When crime occurred, neighborhood fingers were pointed in the kid's direction. One home owner had formerly been the leader of the Outlaws, a motorcycle gang. But like every other home owner around there, he spent several weekends painting over gang graffiti on his garage. There was nothing else he could do about it. Another neighbor, also a theater director, was repeatedly intimidated by the kid and his buddies. One time they bumped him, pushing him aside in the alley. Of course when the kid was alone, he kept his distance, scowling.
While the kid waited in jail, some neighbors wondered whether his mother would bail him out. She owns a store in the area, and people thought she could raise the money. Nobody suggested that she try. The other theater director moved away, as did the former Outlaws leader. Gentrification continued, and with the kid gone, most of the petty crime in the area stopped. The 7-Eleven closed. Some of Greg's friends told him that if he hadn't wanted Fritos and milk, he wouldn't have gone there and wouldn't have been shot. It seemed reasonable.
Finally, more than a year after he'd been arrested, the kid was tried, convicted, and sentenced to six years for attempted murder. Greg had mixed emotions. He was relieved that the waiting was over, afraid that prison would just make the kid worse. Maybe next time he'd hit the person he aimed at, and maybe next time he'd kill someone. He'd probably have to get a bigger gun.
But maybe the kid won't be a criminal after he gets out. That chance bullet had started two wheels turning, and not just on the kid's bike. Looking back, it's easy to say it was destiny, that the path to the 7-Eleven, the bullet's trail to Greg's knee, and the kid's road to prison were all laid before the event. It's a simple matter to determine the spin of a wheel when you can look back at its track. It's true that cities are violent, dangerous places. But they are also places where magic occurs. And the resolution of one event only starts another wheel turning.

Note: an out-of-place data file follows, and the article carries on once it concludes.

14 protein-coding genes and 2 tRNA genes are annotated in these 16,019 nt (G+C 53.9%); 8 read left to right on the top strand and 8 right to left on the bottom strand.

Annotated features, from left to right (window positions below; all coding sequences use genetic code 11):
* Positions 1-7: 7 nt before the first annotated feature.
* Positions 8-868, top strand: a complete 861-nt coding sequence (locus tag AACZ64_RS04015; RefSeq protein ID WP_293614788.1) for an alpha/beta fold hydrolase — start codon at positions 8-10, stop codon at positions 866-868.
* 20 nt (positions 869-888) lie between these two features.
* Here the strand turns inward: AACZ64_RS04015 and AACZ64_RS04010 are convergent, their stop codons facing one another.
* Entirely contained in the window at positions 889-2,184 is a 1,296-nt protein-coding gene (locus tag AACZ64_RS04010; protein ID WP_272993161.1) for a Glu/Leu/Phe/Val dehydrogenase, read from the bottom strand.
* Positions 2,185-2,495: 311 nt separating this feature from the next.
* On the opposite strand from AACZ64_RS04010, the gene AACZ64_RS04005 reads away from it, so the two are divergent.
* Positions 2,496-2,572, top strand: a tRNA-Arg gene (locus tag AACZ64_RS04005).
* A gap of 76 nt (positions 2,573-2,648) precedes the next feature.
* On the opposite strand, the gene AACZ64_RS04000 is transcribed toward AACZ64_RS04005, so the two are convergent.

Greg performs in many venues. Too Much Light Makes the Baby Go Blind goes to New York for a week in early December. Recently Greg did a one-man show at a benefit for an organization called Business Volunteers for the Arts. I was invited by other friends who'd helped organize it.
The benefit was held in a renovated building that houses several galleries in a marginal neighborhood at Orleans and Division. A policeman guarded the door against gate-crashers. While throngs of well-dressed business volunteers crowded four floors, lining up for food, performers of all types competed for their attention.
Greg was billed as a performance artist. His show was 30 minutes long and divided into 12 parts, vignettes on the major themes of life. Birth. Truth. Fear. Faith. He ended with Peace and Death. He also told the story of his shooting, holding up a plaque that usually hangs on the wall of his new apartment. The plaque contains the report that was filed with the hospital by Miriam, the medical student who attended him when he was shot. They moved in together shortly after the kid was sentenced. They are in love. Greg titled this part of the show "Beauty."
Art accompanying story in printed newspaper (not available in this archive): photos/Charles Eshelman.